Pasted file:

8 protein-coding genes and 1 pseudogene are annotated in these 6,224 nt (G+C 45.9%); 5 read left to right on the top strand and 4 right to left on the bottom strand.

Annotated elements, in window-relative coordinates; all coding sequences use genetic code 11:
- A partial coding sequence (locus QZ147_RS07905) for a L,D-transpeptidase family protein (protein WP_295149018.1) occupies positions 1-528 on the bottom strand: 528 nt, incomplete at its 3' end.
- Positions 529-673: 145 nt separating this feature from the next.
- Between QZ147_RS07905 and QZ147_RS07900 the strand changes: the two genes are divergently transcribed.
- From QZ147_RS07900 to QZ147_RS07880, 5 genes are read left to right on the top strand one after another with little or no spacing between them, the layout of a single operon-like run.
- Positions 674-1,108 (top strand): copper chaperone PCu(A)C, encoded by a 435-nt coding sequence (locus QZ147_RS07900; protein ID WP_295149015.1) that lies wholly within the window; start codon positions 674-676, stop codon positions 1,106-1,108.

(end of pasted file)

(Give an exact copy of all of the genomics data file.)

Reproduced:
8 protein-coding genes and 1 pseudogene are annotated in these 6,224 nt (G+C 45.9%); 5 read left to right on the top strand and 4 right to left on the bottom strand.

Annotated elements, in window-relative coordinates; all coding sequences use genetic code 11:
- A partial coding sequence (locus QZ147_RS07905) for a L,D-transpeptidase family protein (protein WP_295149018.1) occupies positions 1-528 on the bottom strand: 528 nt, incomplete at its 3' end.
- Positions 529-673: 145 nt separating this feature from the next.
- Between QZ147_RS07905 and QZ147_RS07900 the strand changes: the two genes are divergently transcribed.
- From QZ147_RS07900 to QZ147_RS07880, 5 genes are read left to right on the top strand one after another with little or no spacing between them, the layout of a single operon-like run.
- Positions 674-1,108 (top strand): copper chaperone PCu(A)C, encoded by a 435-nt coding sequence (locus QZ147_RS07900; protein ID WP_295149015.1) that lies wholly within the window; start codon positions 674-676, stop codon positions 1,106-1,108.